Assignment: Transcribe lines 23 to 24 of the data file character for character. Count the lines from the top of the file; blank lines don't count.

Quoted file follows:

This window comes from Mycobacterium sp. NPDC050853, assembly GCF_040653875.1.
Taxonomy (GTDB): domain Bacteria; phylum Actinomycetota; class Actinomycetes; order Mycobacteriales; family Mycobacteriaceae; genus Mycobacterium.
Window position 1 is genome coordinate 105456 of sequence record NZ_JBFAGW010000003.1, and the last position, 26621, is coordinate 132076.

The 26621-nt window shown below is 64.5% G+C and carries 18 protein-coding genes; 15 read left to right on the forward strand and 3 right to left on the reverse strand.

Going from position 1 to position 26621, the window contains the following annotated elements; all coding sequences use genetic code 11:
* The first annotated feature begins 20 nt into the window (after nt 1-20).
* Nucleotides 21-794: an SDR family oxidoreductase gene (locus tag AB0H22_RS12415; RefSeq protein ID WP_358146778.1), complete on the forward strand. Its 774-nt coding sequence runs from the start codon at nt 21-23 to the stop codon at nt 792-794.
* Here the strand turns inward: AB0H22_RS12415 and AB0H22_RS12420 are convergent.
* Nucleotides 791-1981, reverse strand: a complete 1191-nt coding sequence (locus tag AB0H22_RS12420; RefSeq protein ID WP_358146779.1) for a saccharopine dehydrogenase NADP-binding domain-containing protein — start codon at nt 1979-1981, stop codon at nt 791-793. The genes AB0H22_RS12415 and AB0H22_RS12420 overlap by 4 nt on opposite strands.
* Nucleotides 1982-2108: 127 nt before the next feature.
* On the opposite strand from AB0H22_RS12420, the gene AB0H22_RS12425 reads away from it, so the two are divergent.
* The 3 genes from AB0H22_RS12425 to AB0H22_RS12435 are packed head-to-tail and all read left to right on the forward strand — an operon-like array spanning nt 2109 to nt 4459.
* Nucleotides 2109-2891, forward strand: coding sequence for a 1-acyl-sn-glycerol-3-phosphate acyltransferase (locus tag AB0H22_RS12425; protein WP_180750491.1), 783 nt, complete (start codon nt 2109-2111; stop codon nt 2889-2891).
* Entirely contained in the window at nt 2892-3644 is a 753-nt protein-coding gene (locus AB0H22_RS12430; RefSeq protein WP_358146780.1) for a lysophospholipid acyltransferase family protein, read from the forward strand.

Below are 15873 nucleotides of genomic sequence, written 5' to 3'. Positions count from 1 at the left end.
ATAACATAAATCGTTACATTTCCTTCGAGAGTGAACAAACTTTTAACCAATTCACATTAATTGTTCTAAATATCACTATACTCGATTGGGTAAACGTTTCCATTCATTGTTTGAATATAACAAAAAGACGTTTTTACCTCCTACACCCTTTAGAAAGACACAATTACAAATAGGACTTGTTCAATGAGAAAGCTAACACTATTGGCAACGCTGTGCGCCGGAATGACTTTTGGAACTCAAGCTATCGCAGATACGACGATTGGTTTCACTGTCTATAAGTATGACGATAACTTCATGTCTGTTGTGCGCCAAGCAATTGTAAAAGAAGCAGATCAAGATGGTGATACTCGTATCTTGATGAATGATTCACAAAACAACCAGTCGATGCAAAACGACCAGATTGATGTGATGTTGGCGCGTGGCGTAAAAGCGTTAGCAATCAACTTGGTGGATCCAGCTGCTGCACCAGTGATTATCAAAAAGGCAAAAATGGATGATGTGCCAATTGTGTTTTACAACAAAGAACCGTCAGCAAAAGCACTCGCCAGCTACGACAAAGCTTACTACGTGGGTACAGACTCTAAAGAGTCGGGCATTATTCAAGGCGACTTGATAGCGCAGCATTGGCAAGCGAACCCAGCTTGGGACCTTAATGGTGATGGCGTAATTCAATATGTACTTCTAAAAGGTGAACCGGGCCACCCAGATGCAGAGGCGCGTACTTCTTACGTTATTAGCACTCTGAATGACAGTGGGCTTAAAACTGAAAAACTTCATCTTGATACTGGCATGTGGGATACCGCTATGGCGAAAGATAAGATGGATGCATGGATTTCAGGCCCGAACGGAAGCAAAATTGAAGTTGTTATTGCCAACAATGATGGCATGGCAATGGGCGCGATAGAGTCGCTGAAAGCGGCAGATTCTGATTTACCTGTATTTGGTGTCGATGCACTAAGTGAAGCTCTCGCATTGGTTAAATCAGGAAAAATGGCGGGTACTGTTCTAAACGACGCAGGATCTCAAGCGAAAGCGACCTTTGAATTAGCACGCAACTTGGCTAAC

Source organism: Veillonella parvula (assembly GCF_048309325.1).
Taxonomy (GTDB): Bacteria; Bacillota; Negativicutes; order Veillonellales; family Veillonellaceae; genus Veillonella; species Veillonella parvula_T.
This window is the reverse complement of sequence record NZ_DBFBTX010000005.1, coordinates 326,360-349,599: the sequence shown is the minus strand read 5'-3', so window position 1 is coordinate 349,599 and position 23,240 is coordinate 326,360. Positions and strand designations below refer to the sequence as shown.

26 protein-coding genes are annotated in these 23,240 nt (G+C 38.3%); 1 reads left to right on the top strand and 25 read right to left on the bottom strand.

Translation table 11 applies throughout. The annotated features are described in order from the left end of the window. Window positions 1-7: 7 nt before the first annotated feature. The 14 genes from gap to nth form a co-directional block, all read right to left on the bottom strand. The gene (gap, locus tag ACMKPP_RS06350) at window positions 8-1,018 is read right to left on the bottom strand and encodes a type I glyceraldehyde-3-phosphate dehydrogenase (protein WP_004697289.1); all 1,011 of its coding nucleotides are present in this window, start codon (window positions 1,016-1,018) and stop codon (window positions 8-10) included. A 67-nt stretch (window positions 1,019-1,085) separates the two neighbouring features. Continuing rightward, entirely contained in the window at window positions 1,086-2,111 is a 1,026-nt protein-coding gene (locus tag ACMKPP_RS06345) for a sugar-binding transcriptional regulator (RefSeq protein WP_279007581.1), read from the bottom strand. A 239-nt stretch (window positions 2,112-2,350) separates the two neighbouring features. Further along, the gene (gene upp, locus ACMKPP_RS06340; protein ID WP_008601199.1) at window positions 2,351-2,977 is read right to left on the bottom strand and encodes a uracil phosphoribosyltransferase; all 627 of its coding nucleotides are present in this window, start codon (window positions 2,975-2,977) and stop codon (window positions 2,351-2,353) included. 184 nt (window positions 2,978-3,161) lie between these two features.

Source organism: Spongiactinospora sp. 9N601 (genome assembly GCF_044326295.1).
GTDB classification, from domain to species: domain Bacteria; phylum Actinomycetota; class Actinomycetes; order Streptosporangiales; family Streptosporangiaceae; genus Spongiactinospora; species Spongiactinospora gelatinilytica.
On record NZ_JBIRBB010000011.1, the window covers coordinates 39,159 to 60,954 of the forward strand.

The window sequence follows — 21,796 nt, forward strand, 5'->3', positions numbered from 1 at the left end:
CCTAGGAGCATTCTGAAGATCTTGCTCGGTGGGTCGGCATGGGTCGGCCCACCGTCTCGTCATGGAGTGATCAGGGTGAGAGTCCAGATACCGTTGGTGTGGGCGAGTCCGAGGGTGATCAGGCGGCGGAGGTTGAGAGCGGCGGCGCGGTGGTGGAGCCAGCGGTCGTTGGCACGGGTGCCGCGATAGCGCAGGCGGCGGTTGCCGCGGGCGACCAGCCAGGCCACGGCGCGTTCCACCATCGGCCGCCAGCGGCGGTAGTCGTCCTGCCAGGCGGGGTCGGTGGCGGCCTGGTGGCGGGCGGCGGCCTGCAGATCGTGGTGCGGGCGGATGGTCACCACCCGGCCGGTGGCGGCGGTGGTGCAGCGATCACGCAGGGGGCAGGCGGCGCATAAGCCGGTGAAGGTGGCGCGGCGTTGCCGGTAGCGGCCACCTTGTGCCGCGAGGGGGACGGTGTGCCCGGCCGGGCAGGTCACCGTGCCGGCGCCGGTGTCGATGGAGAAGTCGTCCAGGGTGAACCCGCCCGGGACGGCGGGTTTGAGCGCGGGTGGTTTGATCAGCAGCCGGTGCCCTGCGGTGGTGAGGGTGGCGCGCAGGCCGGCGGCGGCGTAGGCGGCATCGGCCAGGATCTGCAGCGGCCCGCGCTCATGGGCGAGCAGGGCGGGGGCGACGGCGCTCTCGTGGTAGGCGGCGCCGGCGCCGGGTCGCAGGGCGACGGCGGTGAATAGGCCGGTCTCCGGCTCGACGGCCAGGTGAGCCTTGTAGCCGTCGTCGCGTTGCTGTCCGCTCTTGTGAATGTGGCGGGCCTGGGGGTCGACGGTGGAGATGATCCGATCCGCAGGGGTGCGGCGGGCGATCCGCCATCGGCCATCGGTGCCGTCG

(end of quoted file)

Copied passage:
GTDB classification, from domain to species: domain Bacteria; phylum Actinomycetota; class Actinomycetes; order Streptosporangiales; family Streptosporangiaceae; genus Spongiactinospora; species Spongiactinospora gelatinilytica.
On record NZ_JBIRBB010000011.1, the window covers coordinates 39,159 to 60,954 of the forward strand.